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5 Martial Arts Conference Survival Strategies

Devon Boorman  February 16, 2017
Categories: Personal Development, Programs
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This coming weekend is the Vancouver International Swordplay Symposium. This is a three day weekend of martial arts workshops, intensives, sparring, socializing, and more. Over the past 20 years, I have attended my fair share of conferences both as a student and as a teacher across disciplines of eastern or western origin. These events are amazing opportunities for learning and inspiration. They also tend to be super-packed events with more goodness than one human being can effectively cram into their brains and bodies. So here are a few tips to make the most of your time without burning yourself out:

Take Notes

You may believe that you will remember everything that is relevant, but you won’t. Even if you have a good memory it will be improved through the process of documenting and summarizing. If you want to get the most value for your time, you will take notes.

The simplest form of note-taking is with a pen and notebook or three ring binder. I personally prefer to use some form of media that lets me move pages around if I decide that I want to insert some new content into a given area.

I also recommend using software like Evernote or OneNote to do mixed-media note taking. With these apps, which you can load onto your phone or tablet, you can quickly type in notes, record video, and shoot photos. I particularly like the ability of OneNote to mix all of these different forms together, write on top of images, and have in-line text and captioning. Another nice thing is that you can tag, catalog, and search your notes later.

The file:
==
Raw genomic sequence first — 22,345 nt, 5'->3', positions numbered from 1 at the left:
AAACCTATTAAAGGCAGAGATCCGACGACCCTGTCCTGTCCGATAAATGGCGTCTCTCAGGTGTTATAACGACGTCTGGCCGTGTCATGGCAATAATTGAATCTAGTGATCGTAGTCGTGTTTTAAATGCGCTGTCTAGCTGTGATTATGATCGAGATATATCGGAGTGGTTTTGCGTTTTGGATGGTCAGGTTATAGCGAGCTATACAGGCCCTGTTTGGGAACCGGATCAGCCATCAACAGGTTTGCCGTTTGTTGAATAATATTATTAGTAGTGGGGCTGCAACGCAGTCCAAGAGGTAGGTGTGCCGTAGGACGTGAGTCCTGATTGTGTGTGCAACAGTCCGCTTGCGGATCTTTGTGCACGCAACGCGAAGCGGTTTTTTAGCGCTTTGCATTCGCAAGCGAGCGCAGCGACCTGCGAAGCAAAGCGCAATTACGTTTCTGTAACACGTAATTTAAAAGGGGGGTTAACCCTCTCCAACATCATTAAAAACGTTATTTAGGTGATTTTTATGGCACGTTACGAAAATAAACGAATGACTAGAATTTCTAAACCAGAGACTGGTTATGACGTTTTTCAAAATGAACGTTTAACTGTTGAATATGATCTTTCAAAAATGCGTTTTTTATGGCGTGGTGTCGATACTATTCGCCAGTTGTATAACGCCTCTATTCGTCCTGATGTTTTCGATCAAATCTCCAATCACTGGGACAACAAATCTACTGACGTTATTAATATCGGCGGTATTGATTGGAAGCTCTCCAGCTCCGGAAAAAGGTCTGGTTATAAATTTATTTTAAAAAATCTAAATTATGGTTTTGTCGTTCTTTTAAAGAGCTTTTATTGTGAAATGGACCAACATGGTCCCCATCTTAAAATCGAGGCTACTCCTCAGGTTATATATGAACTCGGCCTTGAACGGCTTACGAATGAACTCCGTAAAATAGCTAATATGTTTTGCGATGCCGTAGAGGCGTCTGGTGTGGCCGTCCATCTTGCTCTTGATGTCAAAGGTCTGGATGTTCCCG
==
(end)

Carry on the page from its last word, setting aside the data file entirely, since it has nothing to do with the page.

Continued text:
Taking expansive notes can be difficult in a workshop. Make capturing the course outline your first priority. Capture a short title for each lesson and bullet point a few pertinent notes that will help you remember it (and other key points) later.

At the end of your day use these headings to help you flesh out with greater detail what occurred in class. I find that having a recorded flow of how the material was presented is the most useful tool for recalling, practicing, and transmitting what you learned to others later. If you can use a video function to capture lessons as they’re taught or a summary at the end, do it — but make sure you ask your instructor for permission first!

At the end of a workshop, don’t be shy about asking your instructor to help you fill in gaps in your notes. Most instructors are thrilled to have students that take notes at all!

Work in Teams

If the workshop that you are in is particularly fast-paced I recommend working in note-taking teams with other practitioners from your group. In this way, one person can step out and take notes while the other continues learning in the class. Afterward, the one who stayed behind can catch up the note-taking partner.

In a group of three consider organizing in this way:

For exercise 1
Partner 1: Pays attention to the exercise at hand.
Partner 2: Drills and supports.
Partner 3: Observess

For exercise 2
Partner 1: Documents exercise 1
Partner 2: Pays attention to the exercise at hand.
Partner 3: Drills and supports.

For exercise 3
Partner 1: Drills and supports
Partner 2: Documents exercise 2
Partner 3: Pays full attention to the exercise at hand.

The three-person group also allows two people to be taking notes and still have a third who is in the action. Remember the goal here is to document for practice later, not to become proficient in the moment.